Selenium deficiency and type II 5'-deiodinase regulation in the euthyroid and hypothyroid rat: evidence of a direct effect of thyroxine

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Department of Nuclear Medicine; Department of Medicine, Division of Endocrinology & Metabolism

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Animals; Body Weight; Brain; Cerebral Cortex; Glutathione Peroxidase; Hypothyroidism; Iodide Peroxidase; Isoenzymes; Male; Pituitary Gland; Rats; Rats, Inbred Strains; Selenium; Thyroidectomy; Thyrotropin; Thyroxine; Triiodothyronine


Life Sciences | Medicine and Health Sciences


Selenium deficiency in rats is characterized by elevated serum T4 and decreased serum T3 concentrations, and low liver type I (5'D-I) and brain type II (5'D-II) iodothyronine 5'-deiodinase activities. These findings are partially explained by the demonstration that type I 5'D is a selenoprotein; however, 5'D-II does not contain selenium. Since 5'D-II varies inversely with serum T4 concentrations, and serum T4 is elevated in selenium deficiency, the decreased cerebrocortical 5'D-II activity may be secondary to the increased serum T4 levels. To determine the mechanism(s) by which selenium influences 5'D-II activity, we examined the effects of altered selenium intake on brain 5'D-II levels and enzyme turnover in euthyroid and thyroidectomized rats. Rats were fed a selenium-supplemented or selenium-deficient diet for 5 weeks from weaning; half of the animals were also thyroidectomized 3 weeks before death. Selenium deficiency was confirmed by decreased liver and brain glutathione peroxidase activities. In euthyroid rats, selenium deficiency caused a 38% increase in serum T4, and 91% and 39% decreases in 5'D-I and 5'D-II, respectively, compared to those in selenium-supplemented rats. In the thyroidectomized hypothyroid rats, selenium deficiency caused a 60% decrease in 5'D-I, but had no effect on 5'D-II activity, fractional turnover of the enzyme, or the calculated enzyme synthesis rate. The lack of effect of selenium deficiency on 5'D-II levels in hypothyroid rats is consistent with the finding that 5'D-II is not a seleno-enzyme. Thus, the decrease in brain and pituitary 5'D-II activity in selenium-deficient euthyroid rats is due to the T4-dependent increase in the turnover of the enzyme polypeptide.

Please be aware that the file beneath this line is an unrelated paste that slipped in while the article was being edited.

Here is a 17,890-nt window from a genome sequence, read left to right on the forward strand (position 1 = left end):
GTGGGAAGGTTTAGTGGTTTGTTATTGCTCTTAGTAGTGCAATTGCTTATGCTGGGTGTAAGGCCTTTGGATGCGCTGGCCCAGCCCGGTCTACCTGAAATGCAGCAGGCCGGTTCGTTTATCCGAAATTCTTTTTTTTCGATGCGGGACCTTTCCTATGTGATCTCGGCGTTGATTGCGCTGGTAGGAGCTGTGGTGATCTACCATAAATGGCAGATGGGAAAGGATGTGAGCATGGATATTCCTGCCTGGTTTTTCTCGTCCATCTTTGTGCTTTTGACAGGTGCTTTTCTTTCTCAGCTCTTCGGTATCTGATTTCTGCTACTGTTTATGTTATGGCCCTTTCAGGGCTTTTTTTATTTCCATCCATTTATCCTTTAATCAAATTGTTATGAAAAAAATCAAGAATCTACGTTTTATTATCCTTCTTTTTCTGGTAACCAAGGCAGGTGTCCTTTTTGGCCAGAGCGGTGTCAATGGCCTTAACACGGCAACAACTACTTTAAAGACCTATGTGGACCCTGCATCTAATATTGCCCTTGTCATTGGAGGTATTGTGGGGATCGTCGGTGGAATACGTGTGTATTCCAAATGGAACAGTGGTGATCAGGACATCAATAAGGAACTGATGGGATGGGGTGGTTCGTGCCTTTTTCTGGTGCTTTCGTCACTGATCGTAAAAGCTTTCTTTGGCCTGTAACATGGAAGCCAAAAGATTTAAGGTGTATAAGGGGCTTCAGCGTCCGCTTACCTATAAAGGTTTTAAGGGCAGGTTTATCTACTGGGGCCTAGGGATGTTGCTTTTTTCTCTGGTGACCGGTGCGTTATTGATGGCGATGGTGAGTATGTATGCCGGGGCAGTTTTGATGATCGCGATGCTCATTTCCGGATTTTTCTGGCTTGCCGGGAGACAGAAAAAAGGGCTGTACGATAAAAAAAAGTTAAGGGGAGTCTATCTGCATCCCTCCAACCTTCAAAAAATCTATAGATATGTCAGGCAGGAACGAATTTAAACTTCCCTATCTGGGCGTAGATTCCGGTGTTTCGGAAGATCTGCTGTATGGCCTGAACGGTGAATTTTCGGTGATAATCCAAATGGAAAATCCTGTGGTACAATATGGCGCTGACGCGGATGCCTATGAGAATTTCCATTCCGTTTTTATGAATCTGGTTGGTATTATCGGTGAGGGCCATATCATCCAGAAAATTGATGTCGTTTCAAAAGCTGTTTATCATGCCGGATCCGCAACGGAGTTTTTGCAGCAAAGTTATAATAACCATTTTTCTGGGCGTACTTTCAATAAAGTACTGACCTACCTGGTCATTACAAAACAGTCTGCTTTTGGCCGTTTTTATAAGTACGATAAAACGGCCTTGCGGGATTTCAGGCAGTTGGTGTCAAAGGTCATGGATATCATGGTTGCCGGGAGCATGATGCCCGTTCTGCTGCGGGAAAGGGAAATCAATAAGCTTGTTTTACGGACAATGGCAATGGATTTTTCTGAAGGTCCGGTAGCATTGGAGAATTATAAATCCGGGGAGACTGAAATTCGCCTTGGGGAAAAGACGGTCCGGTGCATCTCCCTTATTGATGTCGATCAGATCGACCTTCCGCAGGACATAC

Endocrinology. 1992 Jul;131(1):479-84.

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